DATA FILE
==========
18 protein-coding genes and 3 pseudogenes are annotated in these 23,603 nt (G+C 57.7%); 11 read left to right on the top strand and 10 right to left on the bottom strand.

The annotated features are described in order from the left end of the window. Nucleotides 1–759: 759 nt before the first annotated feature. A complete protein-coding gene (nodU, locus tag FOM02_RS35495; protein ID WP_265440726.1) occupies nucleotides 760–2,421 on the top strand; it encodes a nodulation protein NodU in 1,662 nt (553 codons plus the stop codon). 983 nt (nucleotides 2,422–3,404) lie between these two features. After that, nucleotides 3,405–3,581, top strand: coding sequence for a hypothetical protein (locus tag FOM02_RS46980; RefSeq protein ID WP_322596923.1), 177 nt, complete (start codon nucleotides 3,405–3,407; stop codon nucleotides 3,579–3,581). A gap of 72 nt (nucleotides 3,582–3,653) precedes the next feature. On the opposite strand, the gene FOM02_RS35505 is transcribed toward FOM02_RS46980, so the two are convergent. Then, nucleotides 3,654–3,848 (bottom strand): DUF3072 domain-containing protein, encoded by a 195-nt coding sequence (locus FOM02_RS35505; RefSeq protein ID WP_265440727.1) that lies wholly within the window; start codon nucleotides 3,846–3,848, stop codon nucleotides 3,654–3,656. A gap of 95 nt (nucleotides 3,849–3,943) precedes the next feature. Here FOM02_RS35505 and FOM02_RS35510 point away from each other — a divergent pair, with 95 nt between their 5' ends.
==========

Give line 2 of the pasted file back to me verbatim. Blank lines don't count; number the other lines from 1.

The annotated features are described in order from the left end of the window. Nucleotides 1–759: 759 nt before the first annotated feature. A complete protein-coding gene (nodU, locus tag FOM02_RS35495; protein ID WP_265440726.1) occupies nucleotides 760–2,421 on the top strand; it encodes a nodulation protein NodU in 1,662 nt (553 codons plus the stop codon). 983 nt (nucleotides 2,422–3,404) lie between these two features. After that, nucleotides 3,405–3,581, top strand: coding sequence for a hypothetical protein (locus tag FOM02_RS46980; RefSeq protein ID WP_322596923.1), 177 nt, complete (start codon nucleotides 3,405–3,407; stop codon nucleotides 3,579–3,581). A gap of 72 nt (nucleotides 3,582–3,653) precedes the next feature. On the opposite strand, the gene FOM02_RS35505 is transcribed toward FOM02_RS46980, so the two are convergent. Then, nucleotides 3,654–3,848 (bottom strand): DUF3072 domain-containing protein, encoded by a 195-nt coding sequence (locus FOM02_RS35505; RefSeq protein ID WP_265440727.1) that lies wholly within the window; start codon nucleotides 3,846–3,848, stop codon nucleotides 3,654–3,656. A gap of 95 nt (nucleotides 3,849–3,943) precedes the next feature. Here FOM02_RS35505 and FOM02_RS35510 point away from each other — a divergent pair, with 95 nt between their 5' ends.